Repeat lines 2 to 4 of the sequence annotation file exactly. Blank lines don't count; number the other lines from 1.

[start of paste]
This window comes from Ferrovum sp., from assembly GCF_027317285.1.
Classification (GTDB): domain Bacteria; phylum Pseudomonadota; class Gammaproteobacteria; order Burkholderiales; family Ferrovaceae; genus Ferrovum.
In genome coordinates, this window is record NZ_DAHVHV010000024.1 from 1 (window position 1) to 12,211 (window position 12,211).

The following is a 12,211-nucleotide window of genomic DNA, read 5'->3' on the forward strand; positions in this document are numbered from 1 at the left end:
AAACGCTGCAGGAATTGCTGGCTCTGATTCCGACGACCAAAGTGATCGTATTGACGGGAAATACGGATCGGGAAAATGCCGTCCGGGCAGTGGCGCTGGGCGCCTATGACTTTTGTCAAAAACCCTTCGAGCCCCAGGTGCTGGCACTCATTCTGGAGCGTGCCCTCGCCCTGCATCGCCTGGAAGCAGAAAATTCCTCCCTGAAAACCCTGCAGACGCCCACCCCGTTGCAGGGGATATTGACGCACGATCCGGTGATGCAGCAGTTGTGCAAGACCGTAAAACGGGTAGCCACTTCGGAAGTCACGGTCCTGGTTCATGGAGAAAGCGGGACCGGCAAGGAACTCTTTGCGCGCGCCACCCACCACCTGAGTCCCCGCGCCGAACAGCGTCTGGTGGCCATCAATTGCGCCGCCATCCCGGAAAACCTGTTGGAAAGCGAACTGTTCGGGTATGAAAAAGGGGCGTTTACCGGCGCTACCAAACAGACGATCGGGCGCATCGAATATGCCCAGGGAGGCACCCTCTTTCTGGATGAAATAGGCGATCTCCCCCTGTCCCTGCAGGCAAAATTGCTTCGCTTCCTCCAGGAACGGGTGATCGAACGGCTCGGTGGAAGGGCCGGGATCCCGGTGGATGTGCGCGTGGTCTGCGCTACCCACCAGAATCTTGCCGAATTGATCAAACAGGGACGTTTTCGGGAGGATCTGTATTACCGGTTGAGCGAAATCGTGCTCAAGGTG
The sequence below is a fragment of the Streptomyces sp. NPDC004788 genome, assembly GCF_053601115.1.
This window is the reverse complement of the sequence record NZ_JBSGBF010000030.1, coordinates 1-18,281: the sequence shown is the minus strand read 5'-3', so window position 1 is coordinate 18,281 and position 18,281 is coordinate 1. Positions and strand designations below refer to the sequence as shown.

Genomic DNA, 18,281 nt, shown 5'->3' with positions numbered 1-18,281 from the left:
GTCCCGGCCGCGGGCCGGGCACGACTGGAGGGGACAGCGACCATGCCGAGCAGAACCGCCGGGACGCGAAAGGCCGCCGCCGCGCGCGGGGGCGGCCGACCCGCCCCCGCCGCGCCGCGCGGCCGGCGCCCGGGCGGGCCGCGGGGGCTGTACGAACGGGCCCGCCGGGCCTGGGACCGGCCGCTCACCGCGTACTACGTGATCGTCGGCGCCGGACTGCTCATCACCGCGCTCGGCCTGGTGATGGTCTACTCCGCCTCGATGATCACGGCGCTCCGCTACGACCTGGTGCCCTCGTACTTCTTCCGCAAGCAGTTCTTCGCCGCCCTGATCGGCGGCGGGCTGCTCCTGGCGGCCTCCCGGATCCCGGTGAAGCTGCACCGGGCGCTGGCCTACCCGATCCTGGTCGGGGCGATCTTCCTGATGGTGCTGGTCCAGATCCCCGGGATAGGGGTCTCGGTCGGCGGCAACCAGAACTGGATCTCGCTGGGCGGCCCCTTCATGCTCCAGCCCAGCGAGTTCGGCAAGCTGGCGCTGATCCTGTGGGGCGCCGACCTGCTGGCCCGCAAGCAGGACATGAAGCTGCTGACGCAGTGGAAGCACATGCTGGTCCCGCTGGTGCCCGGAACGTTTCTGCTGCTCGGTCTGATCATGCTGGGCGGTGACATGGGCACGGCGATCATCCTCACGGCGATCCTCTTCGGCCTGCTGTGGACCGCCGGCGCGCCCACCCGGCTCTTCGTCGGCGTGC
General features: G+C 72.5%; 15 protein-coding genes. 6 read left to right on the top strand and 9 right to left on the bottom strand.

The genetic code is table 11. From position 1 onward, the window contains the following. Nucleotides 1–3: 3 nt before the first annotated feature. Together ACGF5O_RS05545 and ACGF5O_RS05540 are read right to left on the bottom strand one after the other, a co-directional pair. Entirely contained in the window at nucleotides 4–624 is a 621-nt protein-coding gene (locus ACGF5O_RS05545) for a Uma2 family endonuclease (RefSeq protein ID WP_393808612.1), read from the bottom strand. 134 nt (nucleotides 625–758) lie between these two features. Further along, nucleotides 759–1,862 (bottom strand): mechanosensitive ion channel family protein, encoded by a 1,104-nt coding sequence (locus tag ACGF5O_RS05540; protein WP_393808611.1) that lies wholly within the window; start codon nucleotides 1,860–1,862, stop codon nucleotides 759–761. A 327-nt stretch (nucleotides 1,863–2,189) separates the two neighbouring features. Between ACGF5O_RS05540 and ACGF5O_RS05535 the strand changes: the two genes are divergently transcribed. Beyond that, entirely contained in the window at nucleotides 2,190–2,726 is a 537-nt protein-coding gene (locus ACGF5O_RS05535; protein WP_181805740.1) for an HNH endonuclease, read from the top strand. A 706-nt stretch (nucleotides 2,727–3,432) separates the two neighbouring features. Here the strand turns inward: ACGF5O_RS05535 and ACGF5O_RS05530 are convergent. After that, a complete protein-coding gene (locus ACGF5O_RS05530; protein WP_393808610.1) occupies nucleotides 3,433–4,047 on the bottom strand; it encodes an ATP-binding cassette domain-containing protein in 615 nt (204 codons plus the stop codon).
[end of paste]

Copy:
Classification (GTDB): domain Bacteria; phylum Pseudomonadota; class Gammaproteobacteria; order Burkholderiales; family Ferrovaceae; genus Ferrovum.
In genome coordinates, this window is record NZ_DAHVHV010000024.1 from 1 (window position 1) to 12,211 (window position 12,211).

The following is a 12,211-nucleotide window of genomic DNA, read 5'->3' on the forward strand; positions in this document are numbered from 1 at the left end: